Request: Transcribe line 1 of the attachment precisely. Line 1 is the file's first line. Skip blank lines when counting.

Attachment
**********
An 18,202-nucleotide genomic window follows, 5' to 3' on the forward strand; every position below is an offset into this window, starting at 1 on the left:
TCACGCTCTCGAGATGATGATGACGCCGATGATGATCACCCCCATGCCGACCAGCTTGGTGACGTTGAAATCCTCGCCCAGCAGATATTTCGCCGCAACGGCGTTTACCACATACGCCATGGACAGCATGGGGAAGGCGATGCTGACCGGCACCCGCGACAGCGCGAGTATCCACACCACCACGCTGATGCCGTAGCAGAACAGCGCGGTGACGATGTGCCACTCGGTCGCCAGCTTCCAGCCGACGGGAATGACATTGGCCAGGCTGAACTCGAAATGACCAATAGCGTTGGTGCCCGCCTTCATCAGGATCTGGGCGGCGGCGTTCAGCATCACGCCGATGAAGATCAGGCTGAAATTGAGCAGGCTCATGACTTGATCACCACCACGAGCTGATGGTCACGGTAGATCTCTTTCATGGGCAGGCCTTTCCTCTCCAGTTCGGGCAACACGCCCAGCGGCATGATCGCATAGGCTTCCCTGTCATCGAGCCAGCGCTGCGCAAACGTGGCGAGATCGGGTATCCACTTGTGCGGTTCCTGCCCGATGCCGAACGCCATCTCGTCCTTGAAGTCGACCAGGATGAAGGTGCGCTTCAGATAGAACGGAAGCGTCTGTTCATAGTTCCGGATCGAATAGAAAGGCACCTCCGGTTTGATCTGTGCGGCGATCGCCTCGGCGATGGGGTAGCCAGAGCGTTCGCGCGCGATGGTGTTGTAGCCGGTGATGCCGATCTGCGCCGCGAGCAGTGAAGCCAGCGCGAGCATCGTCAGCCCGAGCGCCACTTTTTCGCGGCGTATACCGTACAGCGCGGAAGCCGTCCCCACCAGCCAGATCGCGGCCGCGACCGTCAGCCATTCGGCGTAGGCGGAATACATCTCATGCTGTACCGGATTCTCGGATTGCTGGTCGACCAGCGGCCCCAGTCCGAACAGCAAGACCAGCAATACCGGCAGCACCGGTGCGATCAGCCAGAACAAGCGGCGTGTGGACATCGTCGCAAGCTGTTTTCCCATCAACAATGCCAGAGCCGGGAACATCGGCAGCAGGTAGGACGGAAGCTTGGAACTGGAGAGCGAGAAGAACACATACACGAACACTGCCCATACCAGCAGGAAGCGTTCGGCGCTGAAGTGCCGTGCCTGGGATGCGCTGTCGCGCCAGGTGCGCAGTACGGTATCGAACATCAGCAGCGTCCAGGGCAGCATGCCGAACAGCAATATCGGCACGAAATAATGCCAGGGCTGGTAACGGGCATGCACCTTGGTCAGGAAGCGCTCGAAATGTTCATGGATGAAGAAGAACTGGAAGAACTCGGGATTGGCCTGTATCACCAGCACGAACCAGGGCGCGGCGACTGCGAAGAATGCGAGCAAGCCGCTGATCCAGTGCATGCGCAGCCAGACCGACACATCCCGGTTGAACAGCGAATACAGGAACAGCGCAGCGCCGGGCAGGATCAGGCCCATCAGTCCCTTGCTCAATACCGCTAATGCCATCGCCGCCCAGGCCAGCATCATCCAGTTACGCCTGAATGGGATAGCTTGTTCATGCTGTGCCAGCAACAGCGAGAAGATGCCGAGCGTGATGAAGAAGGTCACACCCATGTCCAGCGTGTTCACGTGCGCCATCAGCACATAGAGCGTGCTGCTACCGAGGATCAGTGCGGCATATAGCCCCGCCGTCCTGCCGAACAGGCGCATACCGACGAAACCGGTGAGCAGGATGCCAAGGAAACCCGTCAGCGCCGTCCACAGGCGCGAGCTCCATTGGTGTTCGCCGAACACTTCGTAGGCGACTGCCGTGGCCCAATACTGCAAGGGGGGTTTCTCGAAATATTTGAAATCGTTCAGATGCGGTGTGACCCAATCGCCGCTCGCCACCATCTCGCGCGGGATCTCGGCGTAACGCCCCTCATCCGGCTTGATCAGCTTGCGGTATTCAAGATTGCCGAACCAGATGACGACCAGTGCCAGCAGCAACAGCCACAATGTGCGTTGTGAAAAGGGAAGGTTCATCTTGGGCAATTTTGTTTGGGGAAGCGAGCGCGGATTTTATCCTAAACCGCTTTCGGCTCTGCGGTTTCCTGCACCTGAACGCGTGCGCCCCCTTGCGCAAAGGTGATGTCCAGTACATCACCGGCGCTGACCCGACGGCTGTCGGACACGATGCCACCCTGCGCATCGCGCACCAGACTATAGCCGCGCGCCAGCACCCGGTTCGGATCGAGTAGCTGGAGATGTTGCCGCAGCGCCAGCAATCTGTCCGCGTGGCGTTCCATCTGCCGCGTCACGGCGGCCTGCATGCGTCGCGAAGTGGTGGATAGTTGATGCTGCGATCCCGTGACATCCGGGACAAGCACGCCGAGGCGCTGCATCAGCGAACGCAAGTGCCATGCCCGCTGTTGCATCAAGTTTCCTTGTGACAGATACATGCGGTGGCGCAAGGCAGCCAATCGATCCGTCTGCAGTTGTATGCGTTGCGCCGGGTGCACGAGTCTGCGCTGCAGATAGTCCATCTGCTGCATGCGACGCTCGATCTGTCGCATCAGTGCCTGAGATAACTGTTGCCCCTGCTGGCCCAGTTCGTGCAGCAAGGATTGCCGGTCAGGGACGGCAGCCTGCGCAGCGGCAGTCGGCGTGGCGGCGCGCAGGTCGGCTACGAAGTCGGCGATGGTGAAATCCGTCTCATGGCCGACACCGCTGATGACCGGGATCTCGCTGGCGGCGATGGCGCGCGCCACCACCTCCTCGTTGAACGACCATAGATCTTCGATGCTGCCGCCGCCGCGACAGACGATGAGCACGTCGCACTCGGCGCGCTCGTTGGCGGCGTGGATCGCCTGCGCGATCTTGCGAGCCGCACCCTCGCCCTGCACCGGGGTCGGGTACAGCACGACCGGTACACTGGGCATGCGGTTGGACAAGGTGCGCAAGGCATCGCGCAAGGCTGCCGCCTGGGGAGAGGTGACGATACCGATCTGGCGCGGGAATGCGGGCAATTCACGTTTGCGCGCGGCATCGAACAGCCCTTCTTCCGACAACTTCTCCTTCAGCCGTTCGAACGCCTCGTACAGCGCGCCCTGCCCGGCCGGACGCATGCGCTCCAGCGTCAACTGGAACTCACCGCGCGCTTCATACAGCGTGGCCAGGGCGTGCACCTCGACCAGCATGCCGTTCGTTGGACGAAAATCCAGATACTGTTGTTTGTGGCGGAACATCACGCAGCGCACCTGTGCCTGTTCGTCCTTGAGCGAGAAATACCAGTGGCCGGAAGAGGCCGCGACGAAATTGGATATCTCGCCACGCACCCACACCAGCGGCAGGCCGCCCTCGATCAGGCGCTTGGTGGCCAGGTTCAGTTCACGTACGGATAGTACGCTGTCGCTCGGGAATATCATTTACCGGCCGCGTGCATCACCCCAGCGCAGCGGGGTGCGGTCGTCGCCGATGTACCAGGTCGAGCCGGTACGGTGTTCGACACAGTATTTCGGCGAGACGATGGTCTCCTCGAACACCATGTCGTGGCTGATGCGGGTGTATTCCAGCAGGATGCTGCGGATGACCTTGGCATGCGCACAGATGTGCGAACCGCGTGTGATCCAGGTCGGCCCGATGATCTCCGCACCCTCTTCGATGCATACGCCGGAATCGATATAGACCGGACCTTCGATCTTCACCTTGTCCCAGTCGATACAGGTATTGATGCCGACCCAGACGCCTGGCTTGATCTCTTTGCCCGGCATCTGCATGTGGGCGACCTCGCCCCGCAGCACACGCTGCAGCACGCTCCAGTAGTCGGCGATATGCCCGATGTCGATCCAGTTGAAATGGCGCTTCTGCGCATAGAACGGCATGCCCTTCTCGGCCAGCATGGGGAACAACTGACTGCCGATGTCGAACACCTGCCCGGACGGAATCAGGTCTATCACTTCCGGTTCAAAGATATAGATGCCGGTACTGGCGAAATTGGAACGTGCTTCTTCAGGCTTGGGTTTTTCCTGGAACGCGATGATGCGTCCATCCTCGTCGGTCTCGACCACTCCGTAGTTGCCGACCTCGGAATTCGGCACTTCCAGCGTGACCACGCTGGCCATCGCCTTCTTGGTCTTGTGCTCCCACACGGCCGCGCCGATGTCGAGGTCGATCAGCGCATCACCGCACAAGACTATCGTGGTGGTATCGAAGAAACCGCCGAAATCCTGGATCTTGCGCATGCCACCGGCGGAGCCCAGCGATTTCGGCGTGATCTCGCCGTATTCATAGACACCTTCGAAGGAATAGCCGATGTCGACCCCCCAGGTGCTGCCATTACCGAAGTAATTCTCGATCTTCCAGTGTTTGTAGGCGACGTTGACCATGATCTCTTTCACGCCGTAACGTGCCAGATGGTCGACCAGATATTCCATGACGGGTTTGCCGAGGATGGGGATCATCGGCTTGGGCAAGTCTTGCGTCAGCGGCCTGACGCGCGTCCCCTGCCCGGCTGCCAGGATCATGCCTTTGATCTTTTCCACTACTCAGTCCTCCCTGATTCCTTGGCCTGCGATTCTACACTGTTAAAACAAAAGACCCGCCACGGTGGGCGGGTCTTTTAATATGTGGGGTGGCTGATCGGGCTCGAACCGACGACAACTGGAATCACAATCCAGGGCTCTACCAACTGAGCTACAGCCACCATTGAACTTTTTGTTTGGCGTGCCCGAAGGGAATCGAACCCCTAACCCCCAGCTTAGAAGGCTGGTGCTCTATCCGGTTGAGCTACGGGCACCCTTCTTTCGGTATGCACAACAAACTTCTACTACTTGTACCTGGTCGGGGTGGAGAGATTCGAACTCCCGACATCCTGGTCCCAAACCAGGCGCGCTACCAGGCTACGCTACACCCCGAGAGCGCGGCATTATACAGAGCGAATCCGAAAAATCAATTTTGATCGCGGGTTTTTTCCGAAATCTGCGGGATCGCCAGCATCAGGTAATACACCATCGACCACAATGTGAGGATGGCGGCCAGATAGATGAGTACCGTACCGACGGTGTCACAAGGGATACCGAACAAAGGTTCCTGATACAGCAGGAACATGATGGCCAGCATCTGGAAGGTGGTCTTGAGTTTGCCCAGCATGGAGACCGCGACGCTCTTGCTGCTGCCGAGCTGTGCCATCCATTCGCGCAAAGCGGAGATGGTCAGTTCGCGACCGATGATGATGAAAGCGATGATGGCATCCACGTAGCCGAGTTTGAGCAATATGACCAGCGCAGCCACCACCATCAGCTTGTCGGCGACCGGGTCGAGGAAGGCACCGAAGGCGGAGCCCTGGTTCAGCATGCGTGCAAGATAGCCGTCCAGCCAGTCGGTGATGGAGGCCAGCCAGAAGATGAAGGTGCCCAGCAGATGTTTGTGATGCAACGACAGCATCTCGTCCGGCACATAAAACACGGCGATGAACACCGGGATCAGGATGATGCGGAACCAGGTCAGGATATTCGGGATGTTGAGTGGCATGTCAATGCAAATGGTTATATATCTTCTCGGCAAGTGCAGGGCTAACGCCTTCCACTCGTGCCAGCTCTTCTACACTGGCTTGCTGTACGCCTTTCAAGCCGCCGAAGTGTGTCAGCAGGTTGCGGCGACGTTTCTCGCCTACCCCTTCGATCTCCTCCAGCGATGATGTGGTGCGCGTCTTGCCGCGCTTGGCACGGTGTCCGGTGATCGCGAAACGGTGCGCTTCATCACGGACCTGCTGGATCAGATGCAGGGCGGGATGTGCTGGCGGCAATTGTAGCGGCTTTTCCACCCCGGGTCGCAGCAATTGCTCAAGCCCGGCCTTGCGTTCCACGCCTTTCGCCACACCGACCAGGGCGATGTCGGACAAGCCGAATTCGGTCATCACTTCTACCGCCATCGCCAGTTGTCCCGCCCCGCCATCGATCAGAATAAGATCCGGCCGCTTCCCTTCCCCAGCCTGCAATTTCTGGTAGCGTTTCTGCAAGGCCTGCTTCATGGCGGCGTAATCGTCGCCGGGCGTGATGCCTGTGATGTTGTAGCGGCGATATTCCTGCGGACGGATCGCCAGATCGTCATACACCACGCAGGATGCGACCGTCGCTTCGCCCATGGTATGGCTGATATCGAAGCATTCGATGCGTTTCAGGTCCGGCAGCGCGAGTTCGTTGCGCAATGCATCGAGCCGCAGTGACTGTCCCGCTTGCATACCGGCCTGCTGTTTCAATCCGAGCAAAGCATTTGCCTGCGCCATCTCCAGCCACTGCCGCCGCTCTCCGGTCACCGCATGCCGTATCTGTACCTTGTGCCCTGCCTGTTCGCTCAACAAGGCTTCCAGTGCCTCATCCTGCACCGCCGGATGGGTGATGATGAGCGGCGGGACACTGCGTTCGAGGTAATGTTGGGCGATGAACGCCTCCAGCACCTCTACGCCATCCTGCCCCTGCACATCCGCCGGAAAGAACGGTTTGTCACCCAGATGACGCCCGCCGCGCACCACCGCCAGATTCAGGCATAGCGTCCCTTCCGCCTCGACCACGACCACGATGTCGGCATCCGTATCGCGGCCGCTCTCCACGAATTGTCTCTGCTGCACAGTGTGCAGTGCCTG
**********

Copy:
An 18,202-nucleotide genomic window follows, 5' to 3' on the forward strand; every position below is an offset into this window, starting at 1 on the left: